We often receive email that is critical in nature. When people write in with constructive comments and criticism, we appreciate that, because it allows us to examine where we are able to improve. But often, the criticism is personal rather than constructive.

In the first feedback for this weekend, Owen H. wrote in regarding the article Evolutionary Christianity?, and Lita Cosner responds.

Then in the second feedback below, Isaac E. from the United Kingdom writes in response to Nuclear physicist embraces biblical creation: Jonathan Sarfati chats with Dr Jim Mason, wrongly doubting high qualifications.

Owen H.:

Wow. One long ad hominem instead of responding to the actual tenets of this alternative to creationism. It’s a big world out there, and a bigger God than can be contained in your supposedly biblical theology. The views in this article—as well as the self-righteousness tone—are among the reasons I am no longer an evangelical. Christian, yes. Evangelical, no. (Though apparently this distinction is lost on you.)

Dear Owen,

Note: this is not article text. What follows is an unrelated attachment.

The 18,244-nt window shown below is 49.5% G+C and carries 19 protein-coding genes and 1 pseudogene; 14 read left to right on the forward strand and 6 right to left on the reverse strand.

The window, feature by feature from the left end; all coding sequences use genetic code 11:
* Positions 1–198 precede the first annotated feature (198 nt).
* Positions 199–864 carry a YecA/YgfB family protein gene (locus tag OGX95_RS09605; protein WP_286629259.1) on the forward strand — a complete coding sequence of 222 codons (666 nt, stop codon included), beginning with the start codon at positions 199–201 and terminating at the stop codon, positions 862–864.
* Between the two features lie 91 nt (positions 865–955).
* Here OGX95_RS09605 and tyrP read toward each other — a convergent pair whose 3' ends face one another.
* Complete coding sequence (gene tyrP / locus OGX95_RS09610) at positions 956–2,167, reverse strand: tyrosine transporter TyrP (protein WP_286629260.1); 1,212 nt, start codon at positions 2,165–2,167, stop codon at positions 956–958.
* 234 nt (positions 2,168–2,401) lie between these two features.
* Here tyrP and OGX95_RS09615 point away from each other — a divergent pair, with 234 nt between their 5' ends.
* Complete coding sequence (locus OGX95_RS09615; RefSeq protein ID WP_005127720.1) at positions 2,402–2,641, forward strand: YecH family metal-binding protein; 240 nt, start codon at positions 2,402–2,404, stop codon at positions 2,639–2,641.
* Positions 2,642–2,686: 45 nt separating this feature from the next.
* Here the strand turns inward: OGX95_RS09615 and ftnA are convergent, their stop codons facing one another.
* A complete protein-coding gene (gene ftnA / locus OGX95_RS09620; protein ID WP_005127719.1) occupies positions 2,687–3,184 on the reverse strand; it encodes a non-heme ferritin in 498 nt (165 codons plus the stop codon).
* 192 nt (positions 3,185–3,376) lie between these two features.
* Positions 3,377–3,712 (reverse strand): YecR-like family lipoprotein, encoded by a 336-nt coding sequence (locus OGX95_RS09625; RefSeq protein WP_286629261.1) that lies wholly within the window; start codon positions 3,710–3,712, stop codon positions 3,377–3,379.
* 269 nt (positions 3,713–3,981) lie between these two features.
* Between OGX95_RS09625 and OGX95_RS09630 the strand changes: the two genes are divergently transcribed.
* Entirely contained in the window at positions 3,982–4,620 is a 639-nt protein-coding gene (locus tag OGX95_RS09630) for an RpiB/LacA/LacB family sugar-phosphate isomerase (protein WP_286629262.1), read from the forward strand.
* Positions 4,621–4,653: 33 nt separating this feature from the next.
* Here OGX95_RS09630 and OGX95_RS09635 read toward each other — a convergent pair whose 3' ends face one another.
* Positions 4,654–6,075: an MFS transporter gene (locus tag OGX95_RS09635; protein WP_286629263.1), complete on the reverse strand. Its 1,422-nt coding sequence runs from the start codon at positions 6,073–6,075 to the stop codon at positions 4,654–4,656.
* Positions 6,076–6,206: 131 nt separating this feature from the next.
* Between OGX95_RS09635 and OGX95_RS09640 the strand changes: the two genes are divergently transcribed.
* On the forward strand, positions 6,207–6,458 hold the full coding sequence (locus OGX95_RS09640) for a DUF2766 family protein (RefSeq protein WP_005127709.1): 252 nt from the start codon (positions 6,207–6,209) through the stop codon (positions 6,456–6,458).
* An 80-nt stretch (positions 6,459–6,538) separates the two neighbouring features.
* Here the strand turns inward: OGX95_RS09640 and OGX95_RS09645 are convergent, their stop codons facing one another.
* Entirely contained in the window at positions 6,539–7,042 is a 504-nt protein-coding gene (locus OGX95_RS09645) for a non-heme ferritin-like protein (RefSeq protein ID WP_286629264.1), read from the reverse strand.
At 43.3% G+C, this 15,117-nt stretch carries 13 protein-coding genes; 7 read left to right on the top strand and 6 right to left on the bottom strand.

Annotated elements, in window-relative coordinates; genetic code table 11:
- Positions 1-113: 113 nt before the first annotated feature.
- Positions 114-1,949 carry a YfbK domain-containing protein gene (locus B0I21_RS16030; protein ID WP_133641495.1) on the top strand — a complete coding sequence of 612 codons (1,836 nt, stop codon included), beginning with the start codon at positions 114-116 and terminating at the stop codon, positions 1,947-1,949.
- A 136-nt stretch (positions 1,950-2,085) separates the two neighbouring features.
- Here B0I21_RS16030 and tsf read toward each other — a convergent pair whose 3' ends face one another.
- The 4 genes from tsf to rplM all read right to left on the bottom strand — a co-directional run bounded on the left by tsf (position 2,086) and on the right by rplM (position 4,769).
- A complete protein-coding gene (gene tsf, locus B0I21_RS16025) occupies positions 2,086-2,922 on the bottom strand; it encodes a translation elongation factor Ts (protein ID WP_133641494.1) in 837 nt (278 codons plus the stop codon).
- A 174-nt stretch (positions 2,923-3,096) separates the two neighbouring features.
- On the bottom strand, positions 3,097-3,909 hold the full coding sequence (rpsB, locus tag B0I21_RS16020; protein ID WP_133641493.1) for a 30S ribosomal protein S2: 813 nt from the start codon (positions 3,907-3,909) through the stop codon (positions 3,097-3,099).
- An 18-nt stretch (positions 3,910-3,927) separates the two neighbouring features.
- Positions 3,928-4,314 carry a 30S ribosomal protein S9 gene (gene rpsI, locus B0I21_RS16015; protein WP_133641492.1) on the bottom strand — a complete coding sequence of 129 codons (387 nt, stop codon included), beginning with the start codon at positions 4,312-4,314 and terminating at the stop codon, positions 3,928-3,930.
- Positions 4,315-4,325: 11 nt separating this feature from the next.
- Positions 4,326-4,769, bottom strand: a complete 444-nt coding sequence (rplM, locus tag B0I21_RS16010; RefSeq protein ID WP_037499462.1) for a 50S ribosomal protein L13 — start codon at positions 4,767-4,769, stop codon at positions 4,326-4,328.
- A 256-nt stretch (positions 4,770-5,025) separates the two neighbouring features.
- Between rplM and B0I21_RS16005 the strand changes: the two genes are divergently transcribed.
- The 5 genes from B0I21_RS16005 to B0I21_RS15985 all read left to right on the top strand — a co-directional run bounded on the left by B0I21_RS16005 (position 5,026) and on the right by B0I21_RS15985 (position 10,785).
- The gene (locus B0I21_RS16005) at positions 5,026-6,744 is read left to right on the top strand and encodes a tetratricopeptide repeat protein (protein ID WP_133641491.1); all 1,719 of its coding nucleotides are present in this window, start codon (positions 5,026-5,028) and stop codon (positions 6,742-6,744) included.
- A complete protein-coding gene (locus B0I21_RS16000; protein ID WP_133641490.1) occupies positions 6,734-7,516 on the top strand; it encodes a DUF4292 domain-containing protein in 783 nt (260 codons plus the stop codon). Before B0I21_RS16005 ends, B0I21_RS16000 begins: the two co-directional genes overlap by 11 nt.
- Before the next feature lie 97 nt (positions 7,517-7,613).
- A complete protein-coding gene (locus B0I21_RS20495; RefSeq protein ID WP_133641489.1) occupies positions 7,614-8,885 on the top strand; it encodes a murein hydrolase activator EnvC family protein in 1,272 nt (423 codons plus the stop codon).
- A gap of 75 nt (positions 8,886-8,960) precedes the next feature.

Thanks for writing in. However, I think you misunderstood some fundamental things in the article.

First, I don’t understand where you see the tone as ‘self-righteous’. It would have been helpful had you pointed out a place where the language conveyed that sort of tone. Of course, even if the tone was self-righteous, I would hope that you wouldn’t let a fallible human being’s shortcomings determine your theology, but rather the teaching in Scripture. I can tell you that I wouldn’t be able to be certain of my position at all if my basis was my own mind and my own reasoning, because I know how fallible I am—rather, I am absolutely confident in the teachings of Scripture—perhaps you mistook that confidence for self-righteousness.

I agree that God is bigger than could be contained in theology—there are aspects of Him that finite human beings can never hope to understand. But theology seeks to systematize what He has revealed about Himself, and what He intends for us to understand….

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